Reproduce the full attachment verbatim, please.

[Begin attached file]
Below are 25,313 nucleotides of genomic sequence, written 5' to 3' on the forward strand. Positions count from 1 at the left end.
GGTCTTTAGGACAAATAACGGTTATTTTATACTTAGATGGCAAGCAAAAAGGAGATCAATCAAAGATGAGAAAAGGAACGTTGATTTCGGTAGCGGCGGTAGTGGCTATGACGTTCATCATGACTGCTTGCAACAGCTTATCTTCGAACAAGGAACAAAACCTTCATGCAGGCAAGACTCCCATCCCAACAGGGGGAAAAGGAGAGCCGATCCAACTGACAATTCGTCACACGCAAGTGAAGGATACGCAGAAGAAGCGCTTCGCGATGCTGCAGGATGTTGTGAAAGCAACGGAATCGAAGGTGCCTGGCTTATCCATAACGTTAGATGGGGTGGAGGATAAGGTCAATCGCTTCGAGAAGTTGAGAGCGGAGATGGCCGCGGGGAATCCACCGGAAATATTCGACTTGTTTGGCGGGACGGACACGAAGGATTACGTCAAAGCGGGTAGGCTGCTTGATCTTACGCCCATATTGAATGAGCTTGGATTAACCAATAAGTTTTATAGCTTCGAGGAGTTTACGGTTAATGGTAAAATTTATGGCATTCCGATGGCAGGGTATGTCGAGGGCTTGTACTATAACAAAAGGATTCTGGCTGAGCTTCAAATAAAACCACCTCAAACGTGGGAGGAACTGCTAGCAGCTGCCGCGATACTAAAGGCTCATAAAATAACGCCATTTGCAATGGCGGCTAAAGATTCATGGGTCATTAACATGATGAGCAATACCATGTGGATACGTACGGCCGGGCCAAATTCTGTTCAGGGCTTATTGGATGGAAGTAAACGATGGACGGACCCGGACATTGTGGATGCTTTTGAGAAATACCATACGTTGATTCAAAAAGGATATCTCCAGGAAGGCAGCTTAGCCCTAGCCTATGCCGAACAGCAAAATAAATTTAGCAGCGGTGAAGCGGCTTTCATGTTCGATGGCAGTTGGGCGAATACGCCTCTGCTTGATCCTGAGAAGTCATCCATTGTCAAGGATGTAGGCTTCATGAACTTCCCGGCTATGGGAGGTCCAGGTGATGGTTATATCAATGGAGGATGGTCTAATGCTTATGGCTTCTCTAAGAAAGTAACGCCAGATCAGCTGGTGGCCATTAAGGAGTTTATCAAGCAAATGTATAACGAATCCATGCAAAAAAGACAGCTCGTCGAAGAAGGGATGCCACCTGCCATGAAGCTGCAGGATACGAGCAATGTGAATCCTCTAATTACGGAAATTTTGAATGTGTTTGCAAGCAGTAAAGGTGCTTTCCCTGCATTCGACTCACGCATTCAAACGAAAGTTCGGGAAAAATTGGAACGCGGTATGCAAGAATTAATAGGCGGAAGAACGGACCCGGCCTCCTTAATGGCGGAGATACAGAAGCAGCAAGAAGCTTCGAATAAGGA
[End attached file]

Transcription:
Below are 25,313 nucleotides of genomic sequence, written 5' to 3' on the forward strand. Positions count from 1 at the left end.
GGTCTTTAGGACAAATAACGGTTATTTTATACTTAGATGGCAAGCAAAAAGGAGATCAATCAAAGATGAGAAAAGGAACGTTGATTTCGGTAGCGGCGGTAGTGGCTATGACGTTCATCATGACTGCTTGCAACAGCTTATCTTCGAACAAGGAACAAAACCTTCATGCAGGCAAGACTCCCATCCCAACAGGGGGAAAAGGAGAGCCGATCCAACTGACAATTCGTCACACGCAAGTGAAGGATACGCAGAAGAAGCGCTTCGCGATGCTGCAGGATGTTGTGAAAGCAACGGAATCGAAGGTGCCTGGCTTATCCATAACGTTAGATGGGGTGGAGGATAAGGTCAATCGCTTCGAGAAGTTGAGAGCGGAGATGGCCGCGGGGAATCCACCGGAAATATTCGACTTGTTTGGCGGGACGGACACGAAGGATTACGTCAAAGCGGGTAGGCTGCTTGATCTTACGCCCATATTGAATGAGCTTGGATTAACCAATAAGTTTTATAGCTTCGAGGAGTTTACGGTTAATGGTAAAATTTATGGCATTCCGATGGCAGGGTATGTCGAGGGCTTGTACTATAACAAAAGGATTCTGGCTGAGCTTCAAATAAAACCACCTCAAACGTGGGAGGAACTGCTAGCAGCTGCCGCGATACTAAAGGCTCATAAAATAACGCCATTTGCAATGGCGGCTAAAGATTCATGGGTCATTAACATGATGAGCAATACCATGTGGATACGTACGGCCGGGCCAAATTCTGTTCAGGGCTTATTGGATGGAAGTAAACGATGGACGGACCCGGACATTGTGGATGCTTTTGAGAAATACCATACGTTGATTCAAAAAGGATATCTCCAGGAAGGCAGCTTAGCCCTAGCCTATGCCGAACAGCAAAATAAATTTAGCAGCGGTGAAGCGGCTTTCATGTTCGATGGCAGTTGGGCGAATACGCCTCTGCTTGATCCTGAGAAGTCATCCATTGTCAAGGATGTAGGCTTCATGAACTTCCCGGCTATGGGAGGTCCAGGTGATGGTTATATCAATGGAGGATGGTCTAATGCTTATGGCTTCTCTAAGAAAGTAACGCCAGATCAGCTGGTGGCCATTAAGGAGTTTATCAAGCAAATGTATAACGAATCCATGCAAAAAAGACAGCTCGTCGAAGAAGGGATGCCACCTGCCATGAAGCTGCAGGATACGAGCAATGTGAATCCTCTAATTACGGAAATTTTGAATGTGTTTGCAAGCAGTAAAGGTGCTTTCCCTGCATTCGACTCACGCATTCAAACGAAAGTTCGGGAAAAATTGGAACGCGGTATGCAAGAATTAATAGGCGGAAGAACGGACCCGGCCTCCTTAATGGCGGAGATACAGAAGCAGCAAGAAGCTTCGAATAAGGA